Mark  took the therapist’s advice to keep his behavior a secret, with all good intentions to be a faithful husband. But the behavior continued — and worsened — until years later he was confronted with disaster. Good men fall and don’t stop, not because they don’t want to and not always because they haven’t tried. An addiction is about losing the power to stop despite all efforts to do so.

Mary told me her husband had had an affair during their first year of marriage. Although she was brokenhearted, they agreed to go to counseling to get help. She said their relationship improved after counseling, and she assumed the problem was resolved. Eight years later she found him in another affair, and he confessed to having used pornography their entire married life as well as having been involved with several other women. What appeared to have been a onetime fling was actually a full-blown addiction.

Joann’s husband had been experimenting with pornography for years. She finally said she was fed up with it and told him she thought he had a sexual addiction. He denied it was a problem — he was just a typical man — and brought in a garbage bag to gather up all of the magazines, videos, and sex toys he had accumulated. He told her, “I’ll show you I don’t need this stuff. I’m throwing everything out.” After several months, she found him surfing the Internet for pornography and also found phone bills with phone sex charges. Obviously, he couldn’t stop his behavior. Sexual addiction is also a means of coping with painful feelings.

Should I Leave or Stay?
Many women ask me if they should leave or ask their husband to leave after learning of his betrayal. Some believe he needs this kind of punishment to reinforce the fact that he has done a horrible thing. Others are simply so mad they can’t stand the thought of sharing the same space with him, at least for a while.

Making a decision to leave because you need time to think things over or asking him to leave because you need space to sort through your pain is an example of acting out of your feelings and needs, not out of revenge. By the way, I am not a huge advocate for separation, especially when children are involved. If it is possible for both of you to take sexual betrayal seriously, it is not absolutely necessary to separate to work through your issues.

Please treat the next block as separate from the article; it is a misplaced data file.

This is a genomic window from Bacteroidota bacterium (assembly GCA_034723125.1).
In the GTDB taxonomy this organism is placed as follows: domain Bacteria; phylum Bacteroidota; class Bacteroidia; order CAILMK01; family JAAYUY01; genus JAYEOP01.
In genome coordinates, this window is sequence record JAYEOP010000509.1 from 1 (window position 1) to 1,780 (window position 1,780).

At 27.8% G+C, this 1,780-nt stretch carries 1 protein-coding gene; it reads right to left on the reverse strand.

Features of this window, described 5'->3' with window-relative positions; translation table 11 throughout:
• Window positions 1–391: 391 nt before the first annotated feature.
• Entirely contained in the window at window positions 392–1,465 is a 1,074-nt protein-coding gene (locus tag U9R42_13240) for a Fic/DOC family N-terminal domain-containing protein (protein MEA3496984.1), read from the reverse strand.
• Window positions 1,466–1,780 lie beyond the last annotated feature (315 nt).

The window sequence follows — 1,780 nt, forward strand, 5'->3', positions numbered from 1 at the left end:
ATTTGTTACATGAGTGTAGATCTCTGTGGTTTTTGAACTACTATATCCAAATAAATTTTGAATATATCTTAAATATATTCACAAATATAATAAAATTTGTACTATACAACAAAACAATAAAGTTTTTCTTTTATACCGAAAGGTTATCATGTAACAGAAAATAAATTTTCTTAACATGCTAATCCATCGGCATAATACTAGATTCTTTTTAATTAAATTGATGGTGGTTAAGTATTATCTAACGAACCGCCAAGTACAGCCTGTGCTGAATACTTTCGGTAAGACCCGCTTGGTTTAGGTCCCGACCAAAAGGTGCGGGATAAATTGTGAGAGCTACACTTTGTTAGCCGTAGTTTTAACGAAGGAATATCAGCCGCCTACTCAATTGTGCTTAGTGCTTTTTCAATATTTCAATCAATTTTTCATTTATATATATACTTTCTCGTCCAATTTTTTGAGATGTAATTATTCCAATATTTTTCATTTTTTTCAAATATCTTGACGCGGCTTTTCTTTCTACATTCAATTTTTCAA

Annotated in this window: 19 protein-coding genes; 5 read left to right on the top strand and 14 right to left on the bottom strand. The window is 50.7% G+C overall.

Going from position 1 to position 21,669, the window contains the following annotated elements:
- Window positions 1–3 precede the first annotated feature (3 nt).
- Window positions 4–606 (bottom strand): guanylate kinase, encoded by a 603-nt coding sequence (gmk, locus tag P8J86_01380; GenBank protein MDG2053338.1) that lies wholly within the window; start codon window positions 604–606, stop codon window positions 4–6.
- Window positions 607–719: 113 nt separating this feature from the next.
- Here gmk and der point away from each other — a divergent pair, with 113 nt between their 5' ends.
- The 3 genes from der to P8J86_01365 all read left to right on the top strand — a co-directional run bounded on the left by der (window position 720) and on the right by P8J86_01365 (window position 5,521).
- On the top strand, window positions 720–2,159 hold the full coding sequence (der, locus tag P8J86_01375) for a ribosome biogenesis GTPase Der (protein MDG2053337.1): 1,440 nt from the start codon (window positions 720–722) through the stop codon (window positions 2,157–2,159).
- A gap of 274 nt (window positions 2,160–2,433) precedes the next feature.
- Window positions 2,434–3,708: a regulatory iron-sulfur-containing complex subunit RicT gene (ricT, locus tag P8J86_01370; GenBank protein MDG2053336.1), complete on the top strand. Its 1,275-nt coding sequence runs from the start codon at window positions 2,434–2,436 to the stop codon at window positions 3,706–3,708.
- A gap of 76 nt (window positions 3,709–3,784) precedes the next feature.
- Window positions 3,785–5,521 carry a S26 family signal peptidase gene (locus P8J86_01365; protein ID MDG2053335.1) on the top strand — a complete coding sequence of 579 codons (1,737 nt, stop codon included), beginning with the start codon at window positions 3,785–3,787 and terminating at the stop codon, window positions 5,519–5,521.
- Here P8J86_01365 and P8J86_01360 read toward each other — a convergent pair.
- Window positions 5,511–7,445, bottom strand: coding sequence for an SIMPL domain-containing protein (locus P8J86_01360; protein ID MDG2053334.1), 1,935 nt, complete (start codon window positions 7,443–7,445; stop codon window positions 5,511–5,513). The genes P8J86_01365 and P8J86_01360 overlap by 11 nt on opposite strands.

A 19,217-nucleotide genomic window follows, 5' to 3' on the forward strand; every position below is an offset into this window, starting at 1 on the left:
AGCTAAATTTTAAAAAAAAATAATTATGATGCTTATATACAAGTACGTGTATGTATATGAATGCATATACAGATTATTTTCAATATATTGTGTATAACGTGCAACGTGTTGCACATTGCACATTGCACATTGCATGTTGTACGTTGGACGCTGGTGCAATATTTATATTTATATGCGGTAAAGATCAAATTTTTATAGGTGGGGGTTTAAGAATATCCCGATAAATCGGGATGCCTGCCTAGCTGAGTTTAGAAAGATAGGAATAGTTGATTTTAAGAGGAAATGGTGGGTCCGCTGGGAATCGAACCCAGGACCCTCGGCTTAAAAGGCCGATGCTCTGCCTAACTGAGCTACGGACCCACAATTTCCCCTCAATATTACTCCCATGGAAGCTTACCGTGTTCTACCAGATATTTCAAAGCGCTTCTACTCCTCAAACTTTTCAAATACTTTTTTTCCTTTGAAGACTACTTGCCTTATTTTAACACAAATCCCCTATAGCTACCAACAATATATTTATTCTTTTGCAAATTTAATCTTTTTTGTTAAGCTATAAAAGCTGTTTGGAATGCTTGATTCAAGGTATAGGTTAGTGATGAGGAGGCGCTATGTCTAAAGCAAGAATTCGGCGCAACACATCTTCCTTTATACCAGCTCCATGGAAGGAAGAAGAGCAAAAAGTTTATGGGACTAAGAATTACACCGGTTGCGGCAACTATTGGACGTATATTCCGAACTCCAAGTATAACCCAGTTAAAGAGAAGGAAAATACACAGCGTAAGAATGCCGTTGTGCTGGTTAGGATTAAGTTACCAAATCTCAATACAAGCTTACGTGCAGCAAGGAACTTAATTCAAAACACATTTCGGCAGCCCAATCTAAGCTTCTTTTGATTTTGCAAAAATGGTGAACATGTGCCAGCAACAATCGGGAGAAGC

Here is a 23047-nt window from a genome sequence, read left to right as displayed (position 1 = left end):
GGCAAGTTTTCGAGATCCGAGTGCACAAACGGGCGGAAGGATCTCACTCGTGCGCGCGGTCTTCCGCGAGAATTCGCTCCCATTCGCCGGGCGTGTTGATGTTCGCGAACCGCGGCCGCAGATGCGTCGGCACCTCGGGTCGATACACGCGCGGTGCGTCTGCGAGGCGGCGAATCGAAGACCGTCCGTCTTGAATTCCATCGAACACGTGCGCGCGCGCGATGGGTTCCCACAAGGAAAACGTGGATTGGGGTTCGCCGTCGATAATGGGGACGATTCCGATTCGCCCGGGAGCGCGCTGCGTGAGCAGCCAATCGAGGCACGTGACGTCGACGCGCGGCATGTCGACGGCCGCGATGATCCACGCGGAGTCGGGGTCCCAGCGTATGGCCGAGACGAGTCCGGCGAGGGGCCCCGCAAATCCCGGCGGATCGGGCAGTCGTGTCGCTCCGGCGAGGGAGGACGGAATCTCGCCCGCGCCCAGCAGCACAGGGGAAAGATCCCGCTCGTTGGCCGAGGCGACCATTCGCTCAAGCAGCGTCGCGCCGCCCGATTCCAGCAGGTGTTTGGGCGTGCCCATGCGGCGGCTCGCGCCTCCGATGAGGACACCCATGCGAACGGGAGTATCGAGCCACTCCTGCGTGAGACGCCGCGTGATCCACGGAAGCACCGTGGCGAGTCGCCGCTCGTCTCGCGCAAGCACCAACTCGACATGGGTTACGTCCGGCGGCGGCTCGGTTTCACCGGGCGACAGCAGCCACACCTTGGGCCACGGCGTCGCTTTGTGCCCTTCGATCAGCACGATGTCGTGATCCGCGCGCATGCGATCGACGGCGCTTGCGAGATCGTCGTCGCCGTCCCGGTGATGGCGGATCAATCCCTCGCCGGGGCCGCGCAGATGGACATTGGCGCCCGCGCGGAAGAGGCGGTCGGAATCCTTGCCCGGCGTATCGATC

While there may be circumstances in which separation is necessary for a time, separation is not necessary to make progress in healing from betrayal. Some relationships are very toxic; in other words, verbal or physical battling occurs and thus safety is a concern. The only way to stabilize the environment is to create space between the two people. Even if space is needed, you can create that space with an “in-house” separation. You can choose to live in separate bedrooms for a while, live on separate floors if that is possible, decide to exclude certain topics of conversation without help from a trained third party, or decide not to socialize or take family trips together while you seek to heal. Couples can get very creative about honoring separate space for the purpose of individual reflection and growth. I’ve seen such separation provide enough salve to allow deep wounds to begin to heal.

Adapted from Shattered Vows, Copyright © Debra Laaser,  All rights reserved. Used with Permission. Published by Zondervan.